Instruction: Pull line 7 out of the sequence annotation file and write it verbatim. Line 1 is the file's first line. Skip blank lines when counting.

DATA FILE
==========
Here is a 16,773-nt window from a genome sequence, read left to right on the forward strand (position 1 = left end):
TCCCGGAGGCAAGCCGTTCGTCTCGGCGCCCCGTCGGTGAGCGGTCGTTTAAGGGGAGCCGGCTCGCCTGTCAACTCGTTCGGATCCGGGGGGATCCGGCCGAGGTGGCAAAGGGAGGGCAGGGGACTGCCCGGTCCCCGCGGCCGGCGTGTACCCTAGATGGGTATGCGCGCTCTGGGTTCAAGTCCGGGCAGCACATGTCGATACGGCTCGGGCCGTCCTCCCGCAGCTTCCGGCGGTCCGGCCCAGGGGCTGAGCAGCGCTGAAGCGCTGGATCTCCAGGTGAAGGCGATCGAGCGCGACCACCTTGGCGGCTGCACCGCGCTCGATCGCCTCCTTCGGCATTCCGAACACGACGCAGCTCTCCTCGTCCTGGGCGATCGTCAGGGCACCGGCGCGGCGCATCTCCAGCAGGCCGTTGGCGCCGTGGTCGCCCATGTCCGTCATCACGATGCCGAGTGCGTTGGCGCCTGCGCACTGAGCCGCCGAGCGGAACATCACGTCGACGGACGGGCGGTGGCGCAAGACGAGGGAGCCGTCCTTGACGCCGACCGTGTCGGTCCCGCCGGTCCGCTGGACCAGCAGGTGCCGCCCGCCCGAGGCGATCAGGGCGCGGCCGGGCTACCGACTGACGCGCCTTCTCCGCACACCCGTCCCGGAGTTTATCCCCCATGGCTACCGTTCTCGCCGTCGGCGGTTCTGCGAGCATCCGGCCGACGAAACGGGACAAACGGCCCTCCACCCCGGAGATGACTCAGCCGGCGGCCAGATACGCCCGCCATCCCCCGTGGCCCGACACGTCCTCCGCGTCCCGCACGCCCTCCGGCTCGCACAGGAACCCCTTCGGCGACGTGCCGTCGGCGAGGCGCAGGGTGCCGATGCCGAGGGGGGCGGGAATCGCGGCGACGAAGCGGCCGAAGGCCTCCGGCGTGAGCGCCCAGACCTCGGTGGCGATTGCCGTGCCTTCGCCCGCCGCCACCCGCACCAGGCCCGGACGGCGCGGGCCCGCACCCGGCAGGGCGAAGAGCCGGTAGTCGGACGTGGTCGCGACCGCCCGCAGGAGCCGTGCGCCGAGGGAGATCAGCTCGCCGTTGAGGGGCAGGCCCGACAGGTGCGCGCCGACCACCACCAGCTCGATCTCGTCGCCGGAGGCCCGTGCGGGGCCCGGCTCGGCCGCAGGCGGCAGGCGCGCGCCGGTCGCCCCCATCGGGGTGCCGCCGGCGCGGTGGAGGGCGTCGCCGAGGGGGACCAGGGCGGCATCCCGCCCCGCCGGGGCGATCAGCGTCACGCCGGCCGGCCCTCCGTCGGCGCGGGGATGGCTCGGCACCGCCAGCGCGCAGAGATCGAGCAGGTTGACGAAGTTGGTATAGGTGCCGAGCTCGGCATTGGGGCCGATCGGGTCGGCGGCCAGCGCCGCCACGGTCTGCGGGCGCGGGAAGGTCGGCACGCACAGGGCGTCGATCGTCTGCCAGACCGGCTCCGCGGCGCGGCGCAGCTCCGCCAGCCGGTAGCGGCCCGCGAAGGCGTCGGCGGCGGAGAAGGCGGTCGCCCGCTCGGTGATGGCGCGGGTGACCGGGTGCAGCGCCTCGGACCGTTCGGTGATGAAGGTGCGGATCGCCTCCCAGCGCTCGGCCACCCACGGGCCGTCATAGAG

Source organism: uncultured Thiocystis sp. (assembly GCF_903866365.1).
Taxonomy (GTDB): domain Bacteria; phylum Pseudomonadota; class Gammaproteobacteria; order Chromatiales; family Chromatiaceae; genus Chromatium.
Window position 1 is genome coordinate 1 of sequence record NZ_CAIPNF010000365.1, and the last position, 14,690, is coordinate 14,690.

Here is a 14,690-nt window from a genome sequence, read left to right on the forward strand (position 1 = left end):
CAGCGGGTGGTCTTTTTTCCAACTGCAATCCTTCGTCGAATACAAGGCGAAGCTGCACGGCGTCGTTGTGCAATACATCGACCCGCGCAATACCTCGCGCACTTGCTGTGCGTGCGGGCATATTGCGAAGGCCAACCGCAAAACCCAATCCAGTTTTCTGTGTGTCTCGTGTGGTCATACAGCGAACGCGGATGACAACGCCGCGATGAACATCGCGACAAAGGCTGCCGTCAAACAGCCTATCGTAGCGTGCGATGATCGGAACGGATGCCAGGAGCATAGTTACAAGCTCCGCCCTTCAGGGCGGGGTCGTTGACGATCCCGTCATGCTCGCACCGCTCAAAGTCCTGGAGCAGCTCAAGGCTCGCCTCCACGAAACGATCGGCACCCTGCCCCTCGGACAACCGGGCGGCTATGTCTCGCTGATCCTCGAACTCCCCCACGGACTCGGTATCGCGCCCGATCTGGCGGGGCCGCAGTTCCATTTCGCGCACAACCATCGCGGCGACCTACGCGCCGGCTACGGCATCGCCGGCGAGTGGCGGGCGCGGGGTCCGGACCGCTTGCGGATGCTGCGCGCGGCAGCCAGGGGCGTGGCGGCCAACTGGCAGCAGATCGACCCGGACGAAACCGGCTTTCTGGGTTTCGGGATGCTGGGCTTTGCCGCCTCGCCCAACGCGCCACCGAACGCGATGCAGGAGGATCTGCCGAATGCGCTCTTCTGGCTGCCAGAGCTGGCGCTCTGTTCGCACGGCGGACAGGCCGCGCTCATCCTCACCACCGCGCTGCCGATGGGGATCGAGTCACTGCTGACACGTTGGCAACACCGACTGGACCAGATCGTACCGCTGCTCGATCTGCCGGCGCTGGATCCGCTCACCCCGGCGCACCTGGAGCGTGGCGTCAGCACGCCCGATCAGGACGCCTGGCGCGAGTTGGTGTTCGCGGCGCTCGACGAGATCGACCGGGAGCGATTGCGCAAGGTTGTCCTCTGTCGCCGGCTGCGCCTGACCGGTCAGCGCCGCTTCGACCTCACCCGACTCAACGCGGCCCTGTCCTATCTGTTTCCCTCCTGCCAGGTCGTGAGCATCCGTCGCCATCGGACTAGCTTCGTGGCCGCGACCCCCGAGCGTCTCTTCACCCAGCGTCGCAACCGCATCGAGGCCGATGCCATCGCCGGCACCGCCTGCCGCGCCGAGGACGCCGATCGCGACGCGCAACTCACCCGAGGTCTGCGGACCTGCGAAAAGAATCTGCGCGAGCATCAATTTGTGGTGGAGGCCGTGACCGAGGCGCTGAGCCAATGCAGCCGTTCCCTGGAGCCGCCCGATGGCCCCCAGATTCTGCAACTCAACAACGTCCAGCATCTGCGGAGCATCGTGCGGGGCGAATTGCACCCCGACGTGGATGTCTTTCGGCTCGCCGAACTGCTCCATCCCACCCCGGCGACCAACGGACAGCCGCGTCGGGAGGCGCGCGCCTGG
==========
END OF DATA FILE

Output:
CAGCGGGTGGTCTTTTTTCCAACTGCAATCCTTCGTCGAATACAAGGCGAAGCTGCACGGCGTCGTTGTGCAATACATCGACCCGCGCAATACCTCGCGCACTTGCTGTGCGTGCGGGCATATTGCGAAGGCCAACCGCAAAACCCAATCCAGTTTTCTGTGTGTCTCGTGTGGTCATACAGCGAACGCGGATGACAACGCCGCGATGAACATCGCGACAAAGGCTGCCGTCAAACAGCCTATCGTAGCGTGCGATGATCGGAACGGATGCCAGGAGCATAGTTACAAGCTCCGCCCTTCAGGGCGGGGTCGTTGACGATCCCGTCATGCTCGCACCGCTCAAAGTCCTGGAGCAGCTCAAGGCTCGCCTCCACGAAACGATCGGCACCCTGCCCCTCGGACAACCGGGCGGCTATGTCTCGCTGATCCTCGAACTCCCCCACGGACTCGGTATCGCGCCCGATCTGGCGGGGCCGCAGTTCCATTTCGCGCACAACCATCGCGGCGACCTACGCGCCGGCTACGGCATCGCCGGCGAGTGGCGGGCGCGGGGTCCGGACCGCTTGCGGATGCTGCGCGCGGCAGCCAGGGGCGTGGCGGCCAACTGGCAGCAGATCGACCCGGACGAAACCGGCTTTCTGGGTTTCGGGATGCTGGGCTTTGCCGCCTCGCCCAACGCGCCACCGAACGCGATGCAGGAGGATCTGCCGAATGCGCTCTTCTGGCTGCCAGAGCTGGCGCTCTGTTCGCACGGCGGACAGGCCGCGCTCATCCTCACCACCGCGCTGCCGATGGGGATCGAGTCACTGCTGACACGTTGGCAACACCGACTGGACCAGATCGTACCGCTGCTCGATCTGCCGGCGCTGGATCCGCTCACCCCGGCGCACCTGGAGCGTGGCGTCAGCACGCCCGATCAGGACGCCTGGCGCGAGTTGGTGTTCGCGGCGCTCGACGAGATCGACCGGGAGCGATTGCGCAAGGTTGTCCTCTGTCGCCGGCTGCGCCTGACCGGTCAGCGCCGCTTCGACCTCACCCGACTCAACGCGGCCCTGTCCTATCTGTTTCCCTCCTGCCAGGTCGTGAGCATCCGTCGCCATCGGACTAGCTTCGTGGCCGCGACCCCCGAGCGTCTCTTCACCCAGCGTCGCAACCGCATCGAGGCCGATGCCATCGCCGGCACCGCCTGCCGCGCCGAGGACGCCGATCGCGACGCGCAACTCACCCGAGGTCTGCGGACCTGCGAAAAGAATCTGCGCGAGCATCAATTTGTGGTGGAGGCCGTGACCGAGGCGCTGAGCCAATGCAGCCGTTCCCTGGAGCCGCCCGATGGCCCCCAGATTCTGCAACTCAACAACGTCCAGCATCTGCGGAGCATCGTGCGGGGCGAATTGCACCCCGACGTGGATGTCTTTCGGCTCGCCGAACTGCTCCATCCCACCCCGGCGACCAACGGACAGCCGCGTCGGGAGGCGCGCGCCTGG